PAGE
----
On the eleventh hour of the eleventh day of the eleventh month in 1918, the great guns finally fell silent across Europe. The First World War, the War to end all Wars, was over. Unfortunately in just over 20 years the world was again at war; and again tens of millions of humans would be killed and millions more displaced. Yesterday, the 92nd anniversary of the end of World War I, was Veteran's Day in the United States; and as a veteran myself, I first want to take this opportunity to thank all of my brothers and sisters who have served and are serving in this nation's armed forces. Where ever you are now please take care of yourself, and look out for your comrades too.
Last night I watched James Gandolfini's HBO documentary, "Wartorn: 1861-2010" about the impacts of post-traumatic stress disorder (PTSD) upon combat veterans, their families, and society as a whole. While we still have a long, long way to go to fully understanding the psychological impacts and effects of intense combat upon the human mind, both in the short-term and over the long haul, I do believe that we are finally beginning to address this issue and the obligation that society has to treat and care for those afflicted with PTSD. We simply must do the right and honorable thing for all of those who served our country with honor and dignity themselves. I highly recommend taking the time to watch Gandolfini's documentary. It was hard to watch, but an important step in the right direction toward helping these men and women cope with combat-related PTSD.
As most of us who read know, there are great classics of war literature that have been written over the ages. One can go back nearly three-thousand years to Homer's The Iliad and find descriptions of the savagery and horrors of war, including descriptions of soldiers that were probably afflicted with PTSD. In fact, Sophocles in his play, Ajax, tells the story of what happens to Great Ajax after he loses the competition with Odysseus for the right to claim the armor of the slain Achilles. Ajax awakens from a dream, and while 'under the spell' of Athena, he slaughters a flock of sheep thinking that they are the Achaean leaders, including Agamemnon and Odysseus. When he comes to his senses, he realizes what he has done and is so shamed that he commits suicide. To me, this sounds like the actions of a combat veteran suffering from PTSD.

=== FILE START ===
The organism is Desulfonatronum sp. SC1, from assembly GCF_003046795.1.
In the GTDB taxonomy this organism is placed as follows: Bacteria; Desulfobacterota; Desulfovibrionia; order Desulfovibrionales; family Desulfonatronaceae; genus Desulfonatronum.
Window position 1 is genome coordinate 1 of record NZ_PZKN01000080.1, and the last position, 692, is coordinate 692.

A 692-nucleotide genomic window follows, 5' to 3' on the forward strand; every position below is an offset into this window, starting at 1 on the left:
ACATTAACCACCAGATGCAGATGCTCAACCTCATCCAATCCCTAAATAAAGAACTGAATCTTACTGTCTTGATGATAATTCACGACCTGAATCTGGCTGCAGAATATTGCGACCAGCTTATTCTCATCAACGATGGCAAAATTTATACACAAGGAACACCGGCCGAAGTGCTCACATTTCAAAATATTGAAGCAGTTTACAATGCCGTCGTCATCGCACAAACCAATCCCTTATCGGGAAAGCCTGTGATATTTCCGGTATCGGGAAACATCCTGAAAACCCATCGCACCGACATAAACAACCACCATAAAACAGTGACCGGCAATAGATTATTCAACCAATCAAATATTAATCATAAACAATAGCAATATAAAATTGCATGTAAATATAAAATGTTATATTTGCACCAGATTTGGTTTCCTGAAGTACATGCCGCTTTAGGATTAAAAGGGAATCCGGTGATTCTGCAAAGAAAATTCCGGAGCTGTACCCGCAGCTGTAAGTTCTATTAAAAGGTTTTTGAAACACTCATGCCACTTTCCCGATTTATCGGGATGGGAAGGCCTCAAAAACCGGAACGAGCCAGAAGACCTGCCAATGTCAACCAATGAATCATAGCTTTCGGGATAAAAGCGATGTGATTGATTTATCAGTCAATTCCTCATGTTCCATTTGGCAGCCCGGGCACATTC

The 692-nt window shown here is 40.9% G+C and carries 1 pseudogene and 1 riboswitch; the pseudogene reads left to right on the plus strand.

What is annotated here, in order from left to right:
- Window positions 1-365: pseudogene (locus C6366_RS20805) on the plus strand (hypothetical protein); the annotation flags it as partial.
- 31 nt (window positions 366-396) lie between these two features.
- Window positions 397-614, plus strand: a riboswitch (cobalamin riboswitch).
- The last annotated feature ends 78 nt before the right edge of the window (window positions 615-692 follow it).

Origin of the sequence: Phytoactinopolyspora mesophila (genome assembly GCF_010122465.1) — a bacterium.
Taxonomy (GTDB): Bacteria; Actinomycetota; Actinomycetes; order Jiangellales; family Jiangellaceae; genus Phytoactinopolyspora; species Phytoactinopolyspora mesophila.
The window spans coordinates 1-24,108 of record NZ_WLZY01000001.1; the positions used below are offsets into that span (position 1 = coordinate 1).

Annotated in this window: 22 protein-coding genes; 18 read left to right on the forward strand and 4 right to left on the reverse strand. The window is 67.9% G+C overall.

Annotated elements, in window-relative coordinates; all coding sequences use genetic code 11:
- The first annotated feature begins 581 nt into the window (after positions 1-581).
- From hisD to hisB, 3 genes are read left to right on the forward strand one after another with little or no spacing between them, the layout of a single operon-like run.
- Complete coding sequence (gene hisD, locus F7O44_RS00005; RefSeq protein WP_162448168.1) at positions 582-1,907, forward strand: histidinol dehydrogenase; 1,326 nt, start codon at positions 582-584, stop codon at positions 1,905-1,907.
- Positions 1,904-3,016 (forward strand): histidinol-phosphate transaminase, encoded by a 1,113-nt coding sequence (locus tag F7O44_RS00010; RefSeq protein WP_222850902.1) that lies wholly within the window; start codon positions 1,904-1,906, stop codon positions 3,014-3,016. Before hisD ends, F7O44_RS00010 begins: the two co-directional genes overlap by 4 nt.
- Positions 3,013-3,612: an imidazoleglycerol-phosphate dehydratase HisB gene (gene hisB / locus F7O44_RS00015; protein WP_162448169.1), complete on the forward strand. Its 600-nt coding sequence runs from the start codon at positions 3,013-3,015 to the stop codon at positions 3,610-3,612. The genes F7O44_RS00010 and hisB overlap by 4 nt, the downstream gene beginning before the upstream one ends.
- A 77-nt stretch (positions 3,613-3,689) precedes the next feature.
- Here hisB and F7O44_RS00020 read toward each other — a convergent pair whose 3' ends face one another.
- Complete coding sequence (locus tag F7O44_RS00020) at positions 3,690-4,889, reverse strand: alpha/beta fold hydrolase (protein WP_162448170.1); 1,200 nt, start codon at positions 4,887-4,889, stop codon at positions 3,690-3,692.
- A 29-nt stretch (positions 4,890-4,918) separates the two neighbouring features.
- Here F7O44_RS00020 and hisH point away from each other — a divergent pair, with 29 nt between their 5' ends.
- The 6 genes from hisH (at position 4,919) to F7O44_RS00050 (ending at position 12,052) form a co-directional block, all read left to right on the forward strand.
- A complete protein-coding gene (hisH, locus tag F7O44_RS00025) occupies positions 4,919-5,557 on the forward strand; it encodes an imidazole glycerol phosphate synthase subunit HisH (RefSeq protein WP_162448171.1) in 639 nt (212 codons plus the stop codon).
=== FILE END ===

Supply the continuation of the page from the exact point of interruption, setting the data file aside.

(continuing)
Other great examples of classic war literature that describe the horrific effects of combat upon the human mind include Stephen Crane's novel of the American Civil War, The Red Badge of Courage. Erich Maria Remarque's novel of World War I from the German perspective, All Quiet on the Western Front. World War I from the American perspective can be found in Dalton's Trumbo's horrifying novel, Johnny Got His Gun. World War II combat literature includes James Jones' From Here to Eternity, and Norman Mailer's The Naked and the Dead. More recently, the American novelist, Charles Frazier, looked back at the Civil War through the eyes of a young Confederate soldier leaving the war and his odyssey to return home in the beautiful novel, Cold Mountain. This literature, while extraordinarily painful to read, has the power to inform us of the human costs associated with war, and the lesson to us all that war should never, ever be casually entered into.
As this country enters its tenth year of having its armed forces engaged in fighting wars abroad, I ask that you spend a few moments reflecting on the price being paid by our men and women--our soldiers, sailors, and airmen--and the impacts upon their families and our society. Some of you may even have brothers, sisters, husbands, wives, or fathers and mothers who are abroad, in uniform, fighting in this global war against terrorism. Thank them for their service for me, and tell them that I am ever so profoundly grateful for all that they do, and what they endure on a daily basis.
Finally, I included the image of the poppies in this posting as poppies have become the symbol representing veterans because of the poem In Flanders Fields, by the Canadian military physician, Colonel John McCrae. In the poem, McCrae wrote of the poppies that bloomed in some of the most bloodied battlefields of Flanders during World War I. Here is Colonel McCrae's poem--
In Flanders Fields
In Flanders Fields the poppies blow
Between the crosses row on row,
That mark our place; and in the sky
The larks, still bravely singing, fly
Scarce heard amid the guns below.
We are the Dead. Short days ago
We lived, felt dawn, saw sunset glow,
Loved and were loved, and now we lie
In Flanders fields.
Take up our quarrel with the foe:
To you from failing hands we throw
The torch; be yours to hold it high.
If ye break faith with us who die
We shall not sleep, though poppies grow
In Flanders fields.
(December 8, 1915)